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45612019

join:2004-02-05
New York, NY

1 recommendation

Yeah right.

This won't drive anyone else to piracy who doesn't already know how to pirate. No one is going to spend the time waiting on a disc to arrive from Netflix or driving down to the store to go grab one out of a big red machine when they can just download it for free within minutes.

The only people who are upset about this are butthurt Netflix subscribers who are too incompetent to pirate and know they're going to have to wait or *gasp* actually pay a reasonable sum of money for their media that cost the studios millions to make!

If everyone rented and no one bought home video wouldn't exist. People who only rent leech off of buyers who actually support the studios. They make pennies from people who rent and hundreds of times more from just a single person who buys a $20 disc. When you rent you fork over your money to a middleman like Netflix, not to the people who actually made the shit you're watching.


cableties
Premium
join:2005-01-27
LULZ! Dude, You contradict! You criticize the Netflix subscriber (the viewer is telling Hollywood, lower the price, we aren't buying the greed) then call the product shit. Netflix licenses content from the studios. The studios missed the boat (What, people want quality and reasonable price??? That can't be!!).

Why you a h8ter?. Buying movies is for collectors and ____. Cost per movie with Redbox and Netflix can be $1/movie. Show me DVDs or BluRay discs retailing for $1! Supporting the studios? Where do you get this BS? Movie studios make their money on the first run and overseas distribution, and licensing. Retail movie DVD sales makes up less than ~20% of the take.
(See »www.the-numbers.com/dvd/charts/a···2011.php)

E.g Harry Potter Deathly Hallows made close to $400M but took in ANOTHER $85M.

There is a small percentage of movie-aficionados (and they are the Limited edition/Collector's market). The average viewer will watch a movie once. Why buy? Have little ones, and want to pacify them with a DVD over and over and over (hey VHS tape wore out, DVDs don't..well not while they are little ones), you'll get a bunch at the bargain bin at WalMart for $5 for some Disney-Direct-2-DVD crap.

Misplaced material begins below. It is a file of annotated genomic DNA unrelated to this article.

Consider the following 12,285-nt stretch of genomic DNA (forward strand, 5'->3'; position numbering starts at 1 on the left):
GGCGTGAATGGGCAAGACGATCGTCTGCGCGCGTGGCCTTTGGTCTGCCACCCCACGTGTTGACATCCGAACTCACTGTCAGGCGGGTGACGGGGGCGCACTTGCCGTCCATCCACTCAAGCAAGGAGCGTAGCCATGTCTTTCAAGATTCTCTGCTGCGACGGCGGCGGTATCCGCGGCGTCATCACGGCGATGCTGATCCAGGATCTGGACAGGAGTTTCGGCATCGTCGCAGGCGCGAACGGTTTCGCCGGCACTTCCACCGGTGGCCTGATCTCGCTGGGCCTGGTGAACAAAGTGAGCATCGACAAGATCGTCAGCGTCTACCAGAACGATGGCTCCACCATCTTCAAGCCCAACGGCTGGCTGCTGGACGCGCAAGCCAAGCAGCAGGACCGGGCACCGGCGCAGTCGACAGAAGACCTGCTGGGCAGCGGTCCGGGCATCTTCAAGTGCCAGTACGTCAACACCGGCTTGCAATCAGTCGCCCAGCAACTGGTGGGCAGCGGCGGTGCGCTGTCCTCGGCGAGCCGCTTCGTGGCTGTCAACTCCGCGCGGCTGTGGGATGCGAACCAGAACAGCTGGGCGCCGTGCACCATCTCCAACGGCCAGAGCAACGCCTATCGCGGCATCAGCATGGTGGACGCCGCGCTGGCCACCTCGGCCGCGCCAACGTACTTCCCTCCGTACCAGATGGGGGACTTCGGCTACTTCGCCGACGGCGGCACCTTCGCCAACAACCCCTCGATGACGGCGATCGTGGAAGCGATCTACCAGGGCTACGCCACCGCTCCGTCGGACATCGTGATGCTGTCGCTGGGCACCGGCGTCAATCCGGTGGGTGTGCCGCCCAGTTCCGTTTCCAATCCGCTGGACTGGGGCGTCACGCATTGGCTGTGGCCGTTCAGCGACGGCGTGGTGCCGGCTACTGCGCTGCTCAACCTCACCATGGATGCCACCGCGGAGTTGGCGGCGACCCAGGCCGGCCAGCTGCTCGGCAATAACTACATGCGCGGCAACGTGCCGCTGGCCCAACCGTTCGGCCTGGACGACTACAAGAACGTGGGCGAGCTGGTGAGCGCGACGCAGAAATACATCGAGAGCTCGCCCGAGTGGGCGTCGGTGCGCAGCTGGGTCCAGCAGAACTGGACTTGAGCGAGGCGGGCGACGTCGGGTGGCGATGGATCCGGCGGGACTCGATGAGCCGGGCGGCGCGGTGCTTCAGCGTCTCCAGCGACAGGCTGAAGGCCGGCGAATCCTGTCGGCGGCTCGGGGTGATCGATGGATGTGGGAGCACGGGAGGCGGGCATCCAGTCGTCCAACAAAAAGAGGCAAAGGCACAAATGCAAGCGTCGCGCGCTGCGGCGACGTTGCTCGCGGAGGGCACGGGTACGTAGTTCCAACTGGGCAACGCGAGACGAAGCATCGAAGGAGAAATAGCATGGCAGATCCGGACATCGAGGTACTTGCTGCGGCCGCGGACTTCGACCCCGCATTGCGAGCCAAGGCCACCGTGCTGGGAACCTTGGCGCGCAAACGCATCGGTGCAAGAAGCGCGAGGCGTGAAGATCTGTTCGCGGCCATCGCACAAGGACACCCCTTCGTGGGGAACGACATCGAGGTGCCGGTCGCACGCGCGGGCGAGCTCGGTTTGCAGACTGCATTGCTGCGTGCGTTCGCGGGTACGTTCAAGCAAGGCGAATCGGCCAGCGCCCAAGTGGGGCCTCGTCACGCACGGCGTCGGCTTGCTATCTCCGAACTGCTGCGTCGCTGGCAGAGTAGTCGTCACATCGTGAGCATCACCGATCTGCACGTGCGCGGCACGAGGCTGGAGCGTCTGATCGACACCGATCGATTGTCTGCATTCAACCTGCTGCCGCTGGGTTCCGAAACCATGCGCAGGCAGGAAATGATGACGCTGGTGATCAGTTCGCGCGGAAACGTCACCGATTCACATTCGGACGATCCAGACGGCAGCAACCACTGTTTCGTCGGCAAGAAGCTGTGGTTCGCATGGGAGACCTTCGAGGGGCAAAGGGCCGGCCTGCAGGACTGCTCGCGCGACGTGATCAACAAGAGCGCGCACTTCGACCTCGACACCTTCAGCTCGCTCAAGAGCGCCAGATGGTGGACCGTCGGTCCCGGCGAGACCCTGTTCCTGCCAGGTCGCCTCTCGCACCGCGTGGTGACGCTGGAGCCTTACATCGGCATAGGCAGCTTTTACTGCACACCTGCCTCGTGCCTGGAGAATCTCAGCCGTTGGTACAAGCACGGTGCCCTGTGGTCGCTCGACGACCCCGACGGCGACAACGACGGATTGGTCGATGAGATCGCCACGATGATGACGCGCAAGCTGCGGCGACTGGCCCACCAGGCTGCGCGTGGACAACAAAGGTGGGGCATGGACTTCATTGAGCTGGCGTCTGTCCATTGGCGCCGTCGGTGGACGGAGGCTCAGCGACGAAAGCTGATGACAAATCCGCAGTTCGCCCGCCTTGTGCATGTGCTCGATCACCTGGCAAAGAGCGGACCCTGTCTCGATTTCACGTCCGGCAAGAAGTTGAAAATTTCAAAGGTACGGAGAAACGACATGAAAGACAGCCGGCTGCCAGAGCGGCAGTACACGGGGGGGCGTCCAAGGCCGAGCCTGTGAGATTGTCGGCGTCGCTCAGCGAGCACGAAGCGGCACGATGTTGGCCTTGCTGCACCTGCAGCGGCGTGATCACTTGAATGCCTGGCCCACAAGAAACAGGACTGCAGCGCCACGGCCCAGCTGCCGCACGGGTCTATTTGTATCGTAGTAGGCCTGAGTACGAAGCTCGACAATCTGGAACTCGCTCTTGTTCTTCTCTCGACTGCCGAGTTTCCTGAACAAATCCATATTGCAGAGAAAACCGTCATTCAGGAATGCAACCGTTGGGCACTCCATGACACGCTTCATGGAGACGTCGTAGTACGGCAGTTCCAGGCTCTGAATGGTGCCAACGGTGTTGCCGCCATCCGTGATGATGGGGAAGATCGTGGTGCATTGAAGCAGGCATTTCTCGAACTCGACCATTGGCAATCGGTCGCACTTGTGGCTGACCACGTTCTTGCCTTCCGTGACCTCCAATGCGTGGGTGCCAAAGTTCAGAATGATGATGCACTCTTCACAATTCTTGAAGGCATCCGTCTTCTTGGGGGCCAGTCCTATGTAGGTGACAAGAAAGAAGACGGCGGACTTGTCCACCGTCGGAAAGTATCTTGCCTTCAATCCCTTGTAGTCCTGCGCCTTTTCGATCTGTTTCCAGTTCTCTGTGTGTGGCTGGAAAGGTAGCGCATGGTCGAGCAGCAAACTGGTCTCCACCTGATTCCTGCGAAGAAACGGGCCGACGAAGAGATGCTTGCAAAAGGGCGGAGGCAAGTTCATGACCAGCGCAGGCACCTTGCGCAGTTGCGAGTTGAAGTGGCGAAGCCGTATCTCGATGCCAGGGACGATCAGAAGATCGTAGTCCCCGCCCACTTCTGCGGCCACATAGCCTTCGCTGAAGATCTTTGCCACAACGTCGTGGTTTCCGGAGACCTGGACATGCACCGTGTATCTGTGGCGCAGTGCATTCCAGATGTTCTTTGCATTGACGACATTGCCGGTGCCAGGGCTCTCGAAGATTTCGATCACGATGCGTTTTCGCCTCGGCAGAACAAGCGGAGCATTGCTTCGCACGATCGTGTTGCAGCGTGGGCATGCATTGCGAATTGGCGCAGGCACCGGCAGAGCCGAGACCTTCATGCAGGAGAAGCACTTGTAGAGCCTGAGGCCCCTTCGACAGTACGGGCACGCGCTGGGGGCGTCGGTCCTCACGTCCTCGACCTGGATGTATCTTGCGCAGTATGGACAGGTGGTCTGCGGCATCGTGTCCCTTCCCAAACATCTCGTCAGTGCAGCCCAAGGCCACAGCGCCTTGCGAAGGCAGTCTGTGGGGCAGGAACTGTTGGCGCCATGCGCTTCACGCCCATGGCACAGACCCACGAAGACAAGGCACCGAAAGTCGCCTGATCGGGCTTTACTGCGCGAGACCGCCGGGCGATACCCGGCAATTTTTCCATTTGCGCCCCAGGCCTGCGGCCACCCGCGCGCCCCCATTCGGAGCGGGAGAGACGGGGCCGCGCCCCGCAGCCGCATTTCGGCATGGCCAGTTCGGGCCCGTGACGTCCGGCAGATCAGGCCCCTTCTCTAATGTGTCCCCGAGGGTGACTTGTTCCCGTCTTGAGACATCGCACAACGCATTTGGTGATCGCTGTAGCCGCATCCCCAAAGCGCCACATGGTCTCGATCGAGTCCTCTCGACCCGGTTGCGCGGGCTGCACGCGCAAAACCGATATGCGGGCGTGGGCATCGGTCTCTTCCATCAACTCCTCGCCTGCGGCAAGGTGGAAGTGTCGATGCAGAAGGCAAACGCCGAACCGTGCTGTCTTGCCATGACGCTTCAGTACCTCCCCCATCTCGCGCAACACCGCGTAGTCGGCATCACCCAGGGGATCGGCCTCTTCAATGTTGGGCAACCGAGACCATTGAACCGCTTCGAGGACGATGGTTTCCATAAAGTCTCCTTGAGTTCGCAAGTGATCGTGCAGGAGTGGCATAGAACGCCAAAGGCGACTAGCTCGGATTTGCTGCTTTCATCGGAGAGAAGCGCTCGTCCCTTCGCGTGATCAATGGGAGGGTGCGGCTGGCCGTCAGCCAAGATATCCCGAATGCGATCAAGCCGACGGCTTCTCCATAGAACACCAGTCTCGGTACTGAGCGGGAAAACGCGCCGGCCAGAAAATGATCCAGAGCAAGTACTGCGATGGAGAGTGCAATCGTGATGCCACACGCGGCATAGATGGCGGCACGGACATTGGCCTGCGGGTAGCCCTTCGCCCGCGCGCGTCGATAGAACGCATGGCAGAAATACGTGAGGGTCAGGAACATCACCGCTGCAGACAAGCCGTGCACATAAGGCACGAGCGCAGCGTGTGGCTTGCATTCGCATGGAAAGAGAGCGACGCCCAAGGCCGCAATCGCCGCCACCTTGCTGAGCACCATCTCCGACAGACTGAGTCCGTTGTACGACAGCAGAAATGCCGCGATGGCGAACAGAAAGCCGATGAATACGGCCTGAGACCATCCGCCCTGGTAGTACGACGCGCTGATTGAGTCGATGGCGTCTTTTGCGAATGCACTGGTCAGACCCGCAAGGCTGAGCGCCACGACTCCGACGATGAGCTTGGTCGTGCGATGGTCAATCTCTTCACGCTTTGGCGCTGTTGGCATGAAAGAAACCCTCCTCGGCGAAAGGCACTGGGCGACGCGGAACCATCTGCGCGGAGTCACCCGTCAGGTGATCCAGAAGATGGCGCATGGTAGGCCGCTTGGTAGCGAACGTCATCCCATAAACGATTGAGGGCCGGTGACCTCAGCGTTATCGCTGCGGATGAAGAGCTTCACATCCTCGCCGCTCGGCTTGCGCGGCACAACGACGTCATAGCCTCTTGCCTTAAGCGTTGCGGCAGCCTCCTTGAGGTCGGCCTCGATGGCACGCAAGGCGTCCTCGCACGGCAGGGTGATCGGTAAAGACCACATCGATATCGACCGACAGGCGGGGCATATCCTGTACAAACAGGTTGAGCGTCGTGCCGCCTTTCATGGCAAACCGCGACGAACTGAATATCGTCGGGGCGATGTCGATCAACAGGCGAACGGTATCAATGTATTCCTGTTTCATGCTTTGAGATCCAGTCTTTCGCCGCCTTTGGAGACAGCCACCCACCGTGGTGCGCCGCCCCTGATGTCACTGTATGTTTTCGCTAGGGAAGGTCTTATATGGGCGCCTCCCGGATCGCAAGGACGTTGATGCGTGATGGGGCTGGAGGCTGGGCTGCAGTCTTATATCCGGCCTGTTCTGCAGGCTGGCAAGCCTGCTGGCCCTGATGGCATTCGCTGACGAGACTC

Would you give me $100 for my Director's Cut BluRay, limited edition BladeRunner? $200? (hmm $150 on Bluray.com...)

Glad redbox stuck a finger up. Maybe Netflix is being more sensitive as it needs to posture to get talent for it's own distribution.

BTW, Redbox is owned by Coinstar... didn't know that.
--
Splat


45612019

join:2004-02-05
New York, NY
That post is a giant mess of obnoxious and I'm not even going to bother reading it so I can formulate a response.

"LULZ!" stopped reading right there. Go back to 4chan.


buddahbless

join:2005-03-21
Premium
Reviews:
·T-Mobile US

2 edits
reply to 45612019
Problem with buying all the time is the fact that theses studios are making $h!t ( pardon my French) movies and want to get paid top dollar for it. Really I cant think of anyone who want to pay $20 a pop for a movie ever time a new release comes out. Renting actually helps the buying practice. Simply have you ever said, "I heard that movie was good but do I really want to spend $20 on it?" Many of us have, And what happens you end up saying.. "let me rent that for $1 from that darn box and if I like it that much Ill purchase it retail with the extras afterwards". However for the sake of argument from a third party not knowing a thing about the underground piracy world ( cough,cough) Take that rented DVD and with a few clicks of a mouse and some crafty software you can purchase online Rip that Box rented movie to DIVX format!

Not to mention Blockbuster said to hell with this deal a month ago and is purchasing there dvds retail so there available day one so why would redbox wait 56 days? that would surely put them out of business!
»www.hollywoodreporter.com/news/r···s-280467

I can agree with warner bro. that a wait time is acceptable business practice, however there wait time is NOT Acceptable by far. DVDS get released on Tuesdays so allow for the first week/weekend to pass by to generate DVD sales then the following monday ( 6 days after retail release if your keeping track) It should be available for rental. PERIOD. Fact, After the first week a DVD is released for sale, all the promos for it are off the air anyway and people ( customers) loose interest.